What's even worse, if you want to try Google Chrome on a non-Windows platform (e.g. via emulation/virtualisation such as VMWare, WINE etc.), then good luck, because whoever decided to *block* (yes, BLOCK) non-Windows users from downloading the Windows version of Google Chrome ought to be hung, drawn and quartered! User Agent Switcher on Firefox got me a little further, but even that stopped me at "Accept and Install" on the EULA page. What the freak are Google playing at?!
No mention of the RAM upgrade nightmare....
Apart from the totally foot-shooting decision of Acer to ship the Aspire One with a 3-cell battery and no option to ship with a better battery as standard, the other thing I really *hate* about the hardware is that there's no easy way to upgrade the RAM!
It's all well and good saying "buy the cheapest model", but 512MB RAM isn't a lot nowadays and you have to take the machine apart - voiding the warranty along the way - to add any extra RAM, thanks to Acer ridiculously not having a RAM access hatch and burying it well inside the machine.
Fix the battery and RAM issues, sell it for under 250 quid and I'm there. Acer Aspire Two anyone?
Changing IP address? Listen on both...
If the new IP address for the Exchange server was in the same subnet as the old IP address, then what they could have done is listen on both the old and new IP for a while until the DNS change had propagated. BTW, someone suggested lowering the DNS TTL when changing IP - sounds good in theory, until you realise that many ISPs cache DNS according to their own rules (often hours) and lowering the TTL actually has little immediate effect (i.e. it's ignored more often than not).
I prefer US layout myself
Having used US layout here at work in the UK (out of choice - happened to have some machines that came with them), I actually prefer the layout to the UK one (the only snag is no pound key, so I have to spell it out or cut'n'paste it), especially for UNIX/Linux systems. Trying to find cheap US keyboards here in the UK is next to impossible though - I buy 3 or 4 of them at a time whenever they appear on UK retail sites...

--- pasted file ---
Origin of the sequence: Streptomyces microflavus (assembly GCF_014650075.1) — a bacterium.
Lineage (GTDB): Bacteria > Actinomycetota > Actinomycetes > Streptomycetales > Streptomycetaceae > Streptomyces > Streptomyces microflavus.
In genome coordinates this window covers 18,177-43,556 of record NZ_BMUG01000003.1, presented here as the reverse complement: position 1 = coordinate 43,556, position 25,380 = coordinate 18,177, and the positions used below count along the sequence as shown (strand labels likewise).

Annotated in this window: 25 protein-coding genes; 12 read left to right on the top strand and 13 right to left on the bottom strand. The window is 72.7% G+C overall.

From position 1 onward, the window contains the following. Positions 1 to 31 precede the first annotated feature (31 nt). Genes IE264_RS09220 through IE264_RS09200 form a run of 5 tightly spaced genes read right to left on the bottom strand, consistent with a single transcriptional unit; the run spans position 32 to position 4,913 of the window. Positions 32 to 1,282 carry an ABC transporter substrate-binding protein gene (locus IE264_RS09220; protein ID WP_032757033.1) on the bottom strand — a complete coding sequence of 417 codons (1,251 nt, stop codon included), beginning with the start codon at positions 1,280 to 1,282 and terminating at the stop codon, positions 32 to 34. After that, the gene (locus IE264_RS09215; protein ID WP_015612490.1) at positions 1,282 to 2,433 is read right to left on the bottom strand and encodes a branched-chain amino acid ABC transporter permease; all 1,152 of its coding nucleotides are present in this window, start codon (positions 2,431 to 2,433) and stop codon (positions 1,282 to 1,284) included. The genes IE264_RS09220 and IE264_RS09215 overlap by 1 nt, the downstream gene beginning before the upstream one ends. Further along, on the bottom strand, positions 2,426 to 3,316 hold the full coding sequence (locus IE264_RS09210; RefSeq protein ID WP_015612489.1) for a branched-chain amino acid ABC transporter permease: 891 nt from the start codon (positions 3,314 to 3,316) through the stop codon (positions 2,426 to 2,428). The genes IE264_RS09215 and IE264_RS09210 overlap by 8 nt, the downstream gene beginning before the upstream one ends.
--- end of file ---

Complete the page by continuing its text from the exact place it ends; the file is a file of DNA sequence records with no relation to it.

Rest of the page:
Will Ubuntu Netbook Remix steamroller Xandros?
It seems to me that the only significant revenue stream that a non-server commercial Linux distro can create is if they get their distro pre-installed on a big-selling desktop/laptop/sub-laptop. Ubuntu is already pre-installed on a few Dell desktops/laptops (though horribly hidden on their site and often pricier than Windows versions because they don't get any special offers) and none of the other big OEMs seem to be prominently selling Linux pre-installed on the laptops/desktops.
This leaves the rapidly growing sub-laptop market and Xandros have done a clever deal with Asus to get it on the EEE PC. But where are the other sub-laptop deals for Xandros? Seems like Acer is going with the obscure Linpus Linux and I suspect Dell are hanging back for the Ubuntu Netbook Remix - see http://www.canonical.com/netbooks/ - before releasing their model. If Ubuntu Netbook Remix takes off, it might sway other OEMs and if Asus decided to jump ship, would that effectively kill Xandros?
HD TV 100% useless if you can't freely record it in HD
There's very little I watch "live" (live sport and maybe news if there's a massive story just breaking) - movies, drama, comedy, documentaries - I record them all for later viewing at a time that suits me and not the broadcaster. So to me (and possibly a fair number of other people), being able to record in HD completely unrestricted is totally crucial to the introduction of HD TV in my household.